• State one way that current social-emotional curricula promotes individualistic cultural norms 
  • Identify two common beliefs that teachers may hold about racially and ethnically diverse students that can negatively impact students' educational experience
  • Name three ways teachers can help meet students' psychological needs
  • Name two things they can do to foster psychological safety and trust in their schools.

Module 4

  • Identify and practice five self-distancing strategies for managing emotional distress
  • Identify and apply strategies for helping students understand and describe their emotions
  • Distinguish the differences between empathy, compassion, and kindness and use practices to foster empathy, compassion, and kindness among students and colleagues at school
  • Describe gratitude, identify cultural differences in gratitude expression, and use gratitude practices with students and colleagues


Faculty & Guest Experts

Vicki Zakrzewski, Ph.D., is the GGSC’s founding education director. Read more about Vicki

Amy L. Eva, Ph.D., is the GGSC’s associate education director. Read more about Amy.

Dacher Keltner, Ph.D., is the founding director of the Greater Good Science Center and a professor of psychology at the University of California, Berkeley. Dacher is the host of the Greater Good Science Center’s award-winning podcast, The Science of Happiness, and is a co-instructor of the GGSC’s popular online course of the same name. He is also the best-selling author of The Power Paradox: How We Gain and Lose Influence and Born to Be Good, and a co-editor of The Compassionate Instinct.

Elena Aguilar, M.A., is the author of five highly acclaimed books: The Art of Coaching (2013), The Art of Coaching Teams (2016), Onward: Cultivating Emotional Resilience in Educators (2018), The Onward Workbook (2018), and Coaching for Equity (August 2020). She is a regular contributor to Edutopia and ASCD’s Educational Leadership, and she was a blogger for EdWeek Teacher for many years.  Elena’s expertise derives from twenty-five years as a classroom teacher, instructional coach and leadership coach working in diverse school environments. Elena holds a BA in history and Latin American Studies from the University of California, Santa Cruz, and an MA in Anthropology from the University of California, Berkeley.

Kamilah Drummond-Forrester, M.A., CAGS, is the director of Open Circle, an action program at the Wellesley Centers for Women that equips elementary schools with evidence-based curriculum and training to improve the school climate and teach children essential social and emotional skills. She is also a facilitator with the National SEED Project, and has led WCW community members in discussions around various topics surrounding equity and diversity.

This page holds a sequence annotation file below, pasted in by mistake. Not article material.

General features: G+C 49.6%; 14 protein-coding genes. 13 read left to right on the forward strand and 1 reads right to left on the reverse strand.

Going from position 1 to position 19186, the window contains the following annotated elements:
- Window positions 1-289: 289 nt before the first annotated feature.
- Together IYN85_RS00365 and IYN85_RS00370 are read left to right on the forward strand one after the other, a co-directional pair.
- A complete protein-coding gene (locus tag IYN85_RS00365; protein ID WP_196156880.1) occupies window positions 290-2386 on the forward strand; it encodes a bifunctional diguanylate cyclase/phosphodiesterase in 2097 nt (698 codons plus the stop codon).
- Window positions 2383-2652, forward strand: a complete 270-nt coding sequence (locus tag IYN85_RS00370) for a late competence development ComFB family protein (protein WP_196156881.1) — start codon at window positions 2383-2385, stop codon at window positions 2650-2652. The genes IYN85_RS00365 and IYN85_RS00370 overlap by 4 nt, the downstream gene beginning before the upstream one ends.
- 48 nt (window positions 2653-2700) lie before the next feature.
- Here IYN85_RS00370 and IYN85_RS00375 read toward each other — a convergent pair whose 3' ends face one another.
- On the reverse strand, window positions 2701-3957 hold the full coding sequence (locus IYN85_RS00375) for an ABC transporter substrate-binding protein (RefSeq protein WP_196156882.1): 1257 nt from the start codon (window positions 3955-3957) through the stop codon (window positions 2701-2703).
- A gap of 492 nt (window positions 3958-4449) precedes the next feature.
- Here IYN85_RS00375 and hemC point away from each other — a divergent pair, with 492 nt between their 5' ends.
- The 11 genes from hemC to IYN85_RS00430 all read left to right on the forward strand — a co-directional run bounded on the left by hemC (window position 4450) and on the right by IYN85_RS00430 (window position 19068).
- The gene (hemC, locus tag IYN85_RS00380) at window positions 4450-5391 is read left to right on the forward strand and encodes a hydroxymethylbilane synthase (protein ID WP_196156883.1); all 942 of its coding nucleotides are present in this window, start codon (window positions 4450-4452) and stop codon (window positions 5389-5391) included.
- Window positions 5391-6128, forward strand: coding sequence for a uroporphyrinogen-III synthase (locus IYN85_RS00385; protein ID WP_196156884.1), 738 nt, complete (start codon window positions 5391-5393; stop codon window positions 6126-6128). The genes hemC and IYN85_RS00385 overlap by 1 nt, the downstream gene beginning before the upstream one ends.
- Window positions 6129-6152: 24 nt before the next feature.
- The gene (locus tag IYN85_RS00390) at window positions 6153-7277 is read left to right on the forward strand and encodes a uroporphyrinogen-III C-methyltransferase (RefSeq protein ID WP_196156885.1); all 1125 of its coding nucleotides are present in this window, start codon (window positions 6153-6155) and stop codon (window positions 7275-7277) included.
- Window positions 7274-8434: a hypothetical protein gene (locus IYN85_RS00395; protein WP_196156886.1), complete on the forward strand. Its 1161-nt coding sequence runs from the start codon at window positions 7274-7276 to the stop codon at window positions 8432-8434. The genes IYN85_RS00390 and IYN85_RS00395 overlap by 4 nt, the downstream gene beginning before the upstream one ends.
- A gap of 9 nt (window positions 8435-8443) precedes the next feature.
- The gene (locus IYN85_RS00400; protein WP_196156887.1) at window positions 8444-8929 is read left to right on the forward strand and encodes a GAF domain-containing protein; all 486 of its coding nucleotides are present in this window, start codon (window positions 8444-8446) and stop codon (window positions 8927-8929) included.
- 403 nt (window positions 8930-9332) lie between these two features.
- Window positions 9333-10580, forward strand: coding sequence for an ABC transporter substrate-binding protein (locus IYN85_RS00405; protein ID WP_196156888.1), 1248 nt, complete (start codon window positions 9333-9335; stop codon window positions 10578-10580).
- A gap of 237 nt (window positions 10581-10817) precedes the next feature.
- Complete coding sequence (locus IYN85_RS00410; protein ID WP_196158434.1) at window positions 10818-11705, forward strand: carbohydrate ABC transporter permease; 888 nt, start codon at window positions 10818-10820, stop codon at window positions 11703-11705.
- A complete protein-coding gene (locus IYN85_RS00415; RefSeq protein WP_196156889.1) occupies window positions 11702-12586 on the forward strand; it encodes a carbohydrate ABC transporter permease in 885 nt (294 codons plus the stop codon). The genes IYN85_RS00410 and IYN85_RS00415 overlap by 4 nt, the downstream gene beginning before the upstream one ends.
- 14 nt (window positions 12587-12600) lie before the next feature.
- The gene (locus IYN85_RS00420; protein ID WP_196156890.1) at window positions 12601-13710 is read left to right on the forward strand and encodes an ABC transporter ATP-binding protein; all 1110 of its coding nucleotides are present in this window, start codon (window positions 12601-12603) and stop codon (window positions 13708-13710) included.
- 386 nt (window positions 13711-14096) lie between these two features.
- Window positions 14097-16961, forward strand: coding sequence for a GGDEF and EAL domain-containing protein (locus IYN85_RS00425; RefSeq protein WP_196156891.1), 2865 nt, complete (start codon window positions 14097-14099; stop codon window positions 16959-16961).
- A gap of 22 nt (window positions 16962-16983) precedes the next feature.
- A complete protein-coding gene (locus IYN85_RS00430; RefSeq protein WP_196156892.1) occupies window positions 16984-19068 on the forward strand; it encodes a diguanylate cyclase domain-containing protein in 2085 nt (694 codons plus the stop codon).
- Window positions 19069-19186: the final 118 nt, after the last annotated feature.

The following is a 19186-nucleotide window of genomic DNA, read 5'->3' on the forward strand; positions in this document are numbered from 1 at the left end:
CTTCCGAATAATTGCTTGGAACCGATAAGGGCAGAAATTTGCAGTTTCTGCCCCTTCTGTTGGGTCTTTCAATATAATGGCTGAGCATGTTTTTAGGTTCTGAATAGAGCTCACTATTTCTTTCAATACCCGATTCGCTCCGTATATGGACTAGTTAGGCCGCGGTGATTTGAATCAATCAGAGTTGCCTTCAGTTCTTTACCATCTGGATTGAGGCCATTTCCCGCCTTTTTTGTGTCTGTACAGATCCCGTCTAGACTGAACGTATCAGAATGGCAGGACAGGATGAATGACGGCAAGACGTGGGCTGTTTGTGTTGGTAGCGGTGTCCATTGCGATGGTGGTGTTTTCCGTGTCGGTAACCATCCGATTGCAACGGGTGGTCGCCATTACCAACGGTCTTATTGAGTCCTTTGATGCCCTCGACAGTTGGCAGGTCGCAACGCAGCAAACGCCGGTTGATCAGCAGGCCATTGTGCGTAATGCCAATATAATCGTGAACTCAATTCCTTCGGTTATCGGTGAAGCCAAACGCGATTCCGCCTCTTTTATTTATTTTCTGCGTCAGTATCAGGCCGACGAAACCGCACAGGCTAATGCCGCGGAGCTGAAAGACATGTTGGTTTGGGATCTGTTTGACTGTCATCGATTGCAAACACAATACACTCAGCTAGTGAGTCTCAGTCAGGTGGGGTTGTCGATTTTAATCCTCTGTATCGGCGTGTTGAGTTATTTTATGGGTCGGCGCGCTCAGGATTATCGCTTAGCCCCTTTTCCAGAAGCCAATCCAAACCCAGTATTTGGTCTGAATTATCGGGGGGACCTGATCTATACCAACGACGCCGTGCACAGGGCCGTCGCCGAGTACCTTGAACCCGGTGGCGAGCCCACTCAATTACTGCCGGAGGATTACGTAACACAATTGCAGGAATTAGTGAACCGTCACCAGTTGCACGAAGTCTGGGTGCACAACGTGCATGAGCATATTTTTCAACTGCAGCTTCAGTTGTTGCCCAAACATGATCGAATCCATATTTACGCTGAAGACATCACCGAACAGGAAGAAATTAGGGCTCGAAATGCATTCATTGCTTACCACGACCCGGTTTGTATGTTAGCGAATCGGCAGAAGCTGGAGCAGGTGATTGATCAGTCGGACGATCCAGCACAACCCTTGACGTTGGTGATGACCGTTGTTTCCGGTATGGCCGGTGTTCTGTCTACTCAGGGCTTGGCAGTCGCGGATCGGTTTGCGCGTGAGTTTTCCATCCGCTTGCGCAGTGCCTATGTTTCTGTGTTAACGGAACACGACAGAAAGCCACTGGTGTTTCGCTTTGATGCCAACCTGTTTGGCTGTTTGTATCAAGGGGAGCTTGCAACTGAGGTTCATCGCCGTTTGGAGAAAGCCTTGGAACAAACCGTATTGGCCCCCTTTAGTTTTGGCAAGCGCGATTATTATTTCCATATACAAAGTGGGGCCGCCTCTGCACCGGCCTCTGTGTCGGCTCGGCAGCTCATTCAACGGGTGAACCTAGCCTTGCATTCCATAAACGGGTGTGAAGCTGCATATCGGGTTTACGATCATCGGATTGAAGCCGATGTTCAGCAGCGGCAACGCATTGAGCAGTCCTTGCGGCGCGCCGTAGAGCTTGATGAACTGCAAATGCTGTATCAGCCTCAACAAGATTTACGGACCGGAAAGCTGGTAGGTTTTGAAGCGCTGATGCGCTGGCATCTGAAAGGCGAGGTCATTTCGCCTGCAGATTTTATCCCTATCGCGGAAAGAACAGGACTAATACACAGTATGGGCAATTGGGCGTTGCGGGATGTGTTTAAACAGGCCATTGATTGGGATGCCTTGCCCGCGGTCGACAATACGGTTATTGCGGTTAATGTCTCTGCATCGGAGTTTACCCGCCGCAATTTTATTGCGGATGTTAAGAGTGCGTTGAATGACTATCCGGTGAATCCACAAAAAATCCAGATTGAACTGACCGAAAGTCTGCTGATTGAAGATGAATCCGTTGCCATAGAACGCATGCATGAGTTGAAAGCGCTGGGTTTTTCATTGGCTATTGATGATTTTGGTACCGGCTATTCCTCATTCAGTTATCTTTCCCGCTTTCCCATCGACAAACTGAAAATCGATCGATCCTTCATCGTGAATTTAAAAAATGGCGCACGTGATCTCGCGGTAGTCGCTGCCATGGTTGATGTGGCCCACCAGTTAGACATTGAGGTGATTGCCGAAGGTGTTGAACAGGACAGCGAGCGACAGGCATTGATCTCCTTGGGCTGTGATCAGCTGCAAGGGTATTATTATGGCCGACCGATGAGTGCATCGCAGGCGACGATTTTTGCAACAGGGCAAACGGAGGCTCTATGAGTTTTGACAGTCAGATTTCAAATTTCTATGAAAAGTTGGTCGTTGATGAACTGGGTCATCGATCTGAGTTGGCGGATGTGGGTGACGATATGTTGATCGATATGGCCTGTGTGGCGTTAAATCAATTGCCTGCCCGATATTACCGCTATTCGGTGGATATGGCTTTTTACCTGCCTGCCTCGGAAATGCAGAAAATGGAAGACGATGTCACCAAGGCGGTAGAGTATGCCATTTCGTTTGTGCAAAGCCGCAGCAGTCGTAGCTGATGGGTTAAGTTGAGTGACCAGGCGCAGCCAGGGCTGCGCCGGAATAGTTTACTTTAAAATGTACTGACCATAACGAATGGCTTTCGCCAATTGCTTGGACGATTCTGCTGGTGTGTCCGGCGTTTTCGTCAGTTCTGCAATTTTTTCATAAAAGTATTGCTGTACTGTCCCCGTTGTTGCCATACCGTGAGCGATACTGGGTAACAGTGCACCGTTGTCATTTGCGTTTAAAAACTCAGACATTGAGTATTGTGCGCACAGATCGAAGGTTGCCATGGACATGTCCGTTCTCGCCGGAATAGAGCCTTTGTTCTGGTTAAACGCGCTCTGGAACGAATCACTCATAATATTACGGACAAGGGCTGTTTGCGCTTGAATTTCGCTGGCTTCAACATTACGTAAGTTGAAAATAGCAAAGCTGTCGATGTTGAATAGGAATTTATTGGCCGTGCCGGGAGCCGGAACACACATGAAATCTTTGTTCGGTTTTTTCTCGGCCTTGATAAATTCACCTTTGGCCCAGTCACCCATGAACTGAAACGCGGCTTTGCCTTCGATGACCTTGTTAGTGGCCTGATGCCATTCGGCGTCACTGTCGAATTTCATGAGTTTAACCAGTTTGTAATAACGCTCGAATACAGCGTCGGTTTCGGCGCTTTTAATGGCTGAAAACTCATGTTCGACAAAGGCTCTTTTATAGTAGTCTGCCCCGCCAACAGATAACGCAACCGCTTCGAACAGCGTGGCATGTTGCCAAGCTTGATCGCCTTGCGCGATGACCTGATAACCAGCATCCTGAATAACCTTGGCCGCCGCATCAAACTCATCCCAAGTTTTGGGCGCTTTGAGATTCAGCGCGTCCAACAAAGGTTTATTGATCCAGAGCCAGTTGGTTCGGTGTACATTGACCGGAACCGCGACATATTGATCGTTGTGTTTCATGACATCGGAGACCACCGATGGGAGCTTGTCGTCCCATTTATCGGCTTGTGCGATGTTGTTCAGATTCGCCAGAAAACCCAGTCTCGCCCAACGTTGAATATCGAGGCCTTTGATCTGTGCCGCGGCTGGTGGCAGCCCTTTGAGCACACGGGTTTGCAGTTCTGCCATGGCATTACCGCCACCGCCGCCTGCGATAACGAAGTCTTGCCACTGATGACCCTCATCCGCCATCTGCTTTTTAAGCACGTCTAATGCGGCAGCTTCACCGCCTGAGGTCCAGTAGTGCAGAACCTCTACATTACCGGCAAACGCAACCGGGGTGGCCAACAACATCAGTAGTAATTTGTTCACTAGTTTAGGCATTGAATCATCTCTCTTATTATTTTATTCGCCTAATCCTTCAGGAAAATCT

Meena Srinivasan, M.A., is the executive director of Transformative Educational Leadership, an empowering, racially and culturally diverse, compassion-centered program for educational leaders who are called to integrate mindfulness, social, emotional, academic, and ethical learning into schools and school systems. She is the author of Teach, Breathe, Learn: Mindfulness In and Out of the Classroom and SEL Every Day: Integrating SEL with Instruction in Secondary Classrooms


How this course will benefit your students, your school... and you!

Social-emotional learning is good for students and staff

SEL improves students’ academic outcomes and general well-being, lowers risky behavior, and leads to better relationships with teachers and peers. Teachers who are able to regulate their emotions enjoy greater job satisfaction and personal accomplishment, in addition to better support from their principal. And when students feel emotionally supported by their teachers, both their academic outcomes and behavior improve.

Mindfulness is good for students and staff

Students who practice mindfulness report a greater sense of optimism and well-being, and a reduction in depression, anxiety, stress, and anger. They also benefit academically. Educators who practice mindfulness demonstrate an increase in their well-being and self-compassion as well as positive emotions. A regular mindfulness practice may also improve teachers’ relationships with students and augment their sense of efficacy in the classroom. 

Cultivating a sense of belonging at school benefits students and teachers

Students who feel a sense of safety and belonging at school have greater academic success and well-being. A supportive work environment lessens staff emotional exhaustion and feelings of low personal accomplishment. It also increases their commitment to the profession and bolsters their belief that they can make a difference in students’ lives.

Kindness and connection are good for students and school staff

Research shows that supporting students’ social and emotional well-being, which in turn cultivates kindness, increases their academic achievement and social competence, and improves their attitudes and behavior. High school students who see their school as a kind place are more motivated to learn, and are less likely to engage in risky behavior. Staff who are kind and feel more connected experience less burnout and see each other in a more positive light.

Cancellation Policy

Course users can cancel their enrollment or ask for a refund up to 14 days after the payment or 14 days after the course starts (whichever comes later). In order to qualify for a refund, users must not have completed more than 25% of the course modules or content. To cancel course enrollment, please contact Qualified refund requests may take up to 30 days to process.